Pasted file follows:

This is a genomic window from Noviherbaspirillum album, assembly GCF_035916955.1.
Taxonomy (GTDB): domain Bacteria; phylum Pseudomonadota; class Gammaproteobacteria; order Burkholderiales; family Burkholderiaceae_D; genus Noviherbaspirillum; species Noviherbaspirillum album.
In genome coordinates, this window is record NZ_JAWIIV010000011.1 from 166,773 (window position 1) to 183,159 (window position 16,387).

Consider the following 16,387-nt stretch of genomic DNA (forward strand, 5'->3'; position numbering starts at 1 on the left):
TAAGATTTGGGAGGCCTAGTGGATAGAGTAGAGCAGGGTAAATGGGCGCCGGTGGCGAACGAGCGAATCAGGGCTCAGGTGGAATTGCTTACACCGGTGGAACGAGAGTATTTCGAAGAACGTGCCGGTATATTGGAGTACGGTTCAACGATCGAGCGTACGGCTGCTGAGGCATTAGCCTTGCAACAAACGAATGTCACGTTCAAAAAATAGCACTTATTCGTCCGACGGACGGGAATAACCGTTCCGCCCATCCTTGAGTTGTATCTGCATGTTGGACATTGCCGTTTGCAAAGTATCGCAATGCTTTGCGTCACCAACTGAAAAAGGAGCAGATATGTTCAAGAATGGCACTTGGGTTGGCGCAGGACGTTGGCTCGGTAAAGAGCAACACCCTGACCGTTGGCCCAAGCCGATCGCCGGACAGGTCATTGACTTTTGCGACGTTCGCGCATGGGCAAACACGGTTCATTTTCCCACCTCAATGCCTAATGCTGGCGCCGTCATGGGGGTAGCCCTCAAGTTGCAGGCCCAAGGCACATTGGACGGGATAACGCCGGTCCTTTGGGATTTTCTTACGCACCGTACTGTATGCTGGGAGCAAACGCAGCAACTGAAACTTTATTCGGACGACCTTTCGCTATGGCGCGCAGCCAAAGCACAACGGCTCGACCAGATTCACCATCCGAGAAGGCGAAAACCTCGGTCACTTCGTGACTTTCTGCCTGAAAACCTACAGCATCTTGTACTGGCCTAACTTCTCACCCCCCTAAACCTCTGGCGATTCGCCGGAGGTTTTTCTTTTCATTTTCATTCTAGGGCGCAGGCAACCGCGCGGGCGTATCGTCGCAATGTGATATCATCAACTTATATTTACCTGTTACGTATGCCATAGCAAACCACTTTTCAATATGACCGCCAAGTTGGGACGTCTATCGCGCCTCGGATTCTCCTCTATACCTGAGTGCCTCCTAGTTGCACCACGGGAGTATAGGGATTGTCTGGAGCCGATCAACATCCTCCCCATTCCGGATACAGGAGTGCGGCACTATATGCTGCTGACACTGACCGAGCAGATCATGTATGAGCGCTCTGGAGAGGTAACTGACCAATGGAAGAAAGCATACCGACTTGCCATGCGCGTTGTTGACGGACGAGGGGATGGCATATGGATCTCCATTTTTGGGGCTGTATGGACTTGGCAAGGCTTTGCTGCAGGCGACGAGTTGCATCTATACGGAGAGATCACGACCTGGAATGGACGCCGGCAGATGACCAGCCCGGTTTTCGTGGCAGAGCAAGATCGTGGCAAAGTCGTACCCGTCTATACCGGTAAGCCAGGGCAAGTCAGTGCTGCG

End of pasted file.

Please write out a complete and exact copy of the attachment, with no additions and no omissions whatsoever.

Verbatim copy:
This is a genomic window from Noviherbaspirillum album, assembly GCF_035916955.1.
Taxonomy (GTDB): domain Bacteria; phylum Pseudomonadota; class Gammaproteobacteria; order Burkholderiales; family Burkholderiaceae_D; genus Noviherbaspirillum; species Noviherbaspirillum album.
In genome coordinates, this window is record NZ_JAWIIV010000011.1 from 166,773 (window position 1) to 183,159 (window position 16,387).

Consider the following 16,387-nt stretch of genomic DNA (forward strand, 5'->3'; position numbering starts at 1 on the left):
TAAGATTTGGGAGGCCTAGTGGATAGAGTAGAGCAGGGTAAATGGGCGCCGGTGGCGAACGAGCGAATCAGGGCTCAGGTGGAATTGCTTACACCGGTGGAACGAGAGTATTTCGAAGAACGTGCCGGTATATTGGAGTACGGTTCAACGATCGAGCGTACGGCTGCTGAGGCATTAGCCTTGCAACAAACGAATGTCACGTTCAAAAAATAGCACTTATTCGTCCGACGGACGGGAATAACCGTTCCGCCCATCCTTGAGTTGTATCTGCATGTTGGACATTGCCGTTTGCAAAGTATCGCAATGCTTTGCGTCACCAACTGAAAAAGGAGCAGATATGTTCAAGAATGGCACTTGGGTTGGCGCAGGACGTTGGCTCGGTAAAGAGCAACACCCTGACCGTTGGCCCAAGCCGATCGCCGGACAGGTCATTGACTTTTGCGACGTTCGCGCATGGGCAAACACGGTTCATTTTCCCACCTCAATGCCTAATGCTGGCGCCGTCATGGGGGTAGCCCTCAAGTTGCAGGCCCAAGGCACATTGGACGGGATAACGCCGGTCCTTTGGGATTTTCTTACGCACCGTACTGTATGCTGGGAGCAAACGCAGCAACTGAAACTTTATTCGGACGACCTTTCGCTATGGCGCGCAGCCAAAGCACAACGGCTCGACCAGATTCACCATCCGAGAAGGCGAAAACCTCGGTCACTTCGTGACTTTCTGCCTGAAAACCTACAGCATCTTGTACTGGCCTAACTTCTCACCCCCCTAAACCTCTGGCGATTCGCCGGAGGTTTTTCTTTTCATTTTCATTCTAGGGCGCAGGCAACCGCGCGGGCGTATCGTCGCAATGTGATATCATCAACTTATATTTACCTGTTACGTATGCCATAGCAAACCACTTTTCAATATGACCGCCAAGTTGGGACGTCTATCGCGCCTCGGATTCTCCTCTATACCTGAGTGCCTCCTAGTTGCACCACGGGAGTATAGGGATTGTCTGGAGCCGATCAACATCCTCCCCATTCCGGATACAGGAGTGCGGCACTATATGCTGCTGACACTGACCGAGCAGATCATGTATGAGCGCTCTGGAGAGGTAACTGACCAATGGAAGAAAGCATACCGACTTGCCATGCGCGTTGTTGACGGACGAGGGGATGGCATATGGATCTCCATTTTTGGGGCTGTATGGACTTGGCAAGGCTTTGCTGCAGGCGACGAGTTGCATCTATACGGAGAGATCACGACCTGGAATGGACGCCGGCAGATGACCAGCCCGGTTTTCGTGGCAGAGCAAGATCGTGGCAAAGTCGTACCCGTCTATACCGGTAAGCCAGGGCAAGTCAGTGCTGCG